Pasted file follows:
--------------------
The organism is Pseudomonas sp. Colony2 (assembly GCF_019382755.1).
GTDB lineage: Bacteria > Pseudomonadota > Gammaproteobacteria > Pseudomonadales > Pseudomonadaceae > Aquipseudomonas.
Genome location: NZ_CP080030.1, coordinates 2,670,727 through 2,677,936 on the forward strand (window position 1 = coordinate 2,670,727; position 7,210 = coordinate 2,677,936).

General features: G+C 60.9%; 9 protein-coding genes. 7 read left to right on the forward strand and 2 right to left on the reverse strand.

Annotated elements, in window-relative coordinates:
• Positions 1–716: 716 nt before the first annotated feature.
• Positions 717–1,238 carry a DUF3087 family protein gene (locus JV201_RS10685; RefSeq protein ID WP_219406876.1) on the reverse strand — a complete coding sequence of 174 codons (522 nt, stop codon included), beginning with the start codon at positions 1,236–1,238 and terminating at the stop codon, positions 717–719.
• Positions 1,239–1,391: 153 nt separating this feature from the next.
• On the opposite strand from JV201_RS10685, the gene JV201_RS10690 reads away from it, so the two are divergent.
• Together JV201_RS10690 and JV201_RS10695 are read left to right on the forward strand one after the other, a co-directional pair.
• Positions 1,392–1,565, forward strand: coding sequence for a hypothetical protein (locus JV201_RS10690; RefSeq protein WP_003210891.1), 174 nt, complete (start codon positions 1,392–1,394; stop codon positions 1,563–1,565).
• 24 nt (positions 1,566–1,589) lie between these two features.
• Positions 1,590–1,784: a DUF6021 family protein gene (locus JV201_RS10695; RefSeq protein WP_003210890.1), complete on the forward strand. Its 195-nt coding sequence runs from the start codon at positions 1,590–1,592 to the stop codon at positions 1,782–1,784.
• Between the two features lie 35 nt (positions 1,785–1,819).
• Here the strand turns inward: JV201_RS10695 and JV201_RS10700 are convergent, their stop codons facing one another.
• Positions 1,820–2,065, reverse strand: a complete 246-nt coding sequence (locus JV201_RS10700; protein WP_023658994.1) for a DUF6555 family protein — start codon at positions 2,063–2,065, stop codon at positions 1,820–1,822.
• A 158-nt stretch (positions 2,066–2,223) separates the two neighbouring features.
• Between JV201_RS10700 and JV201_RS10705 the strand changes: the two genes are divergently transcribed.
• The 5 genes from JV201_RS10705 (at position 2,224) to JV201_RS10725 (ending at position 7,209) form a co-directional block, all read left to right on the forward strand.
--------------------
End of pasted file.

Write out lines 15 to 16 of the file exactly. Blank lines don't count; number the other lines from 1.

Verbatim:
• Here the strand turns inward: JV201_RS10695 and JV201_RS10700 are convergent, their stop codons facing one another.
• Positions 1,820–2,065, reverse strand: a complete 246-nt coding sequence (locus JV201_RS10700; protein WP_023658994.1) for a DUF6555 family protein — start codon at positions 2,063–2,065, stop codon at positions 1,820–1,822.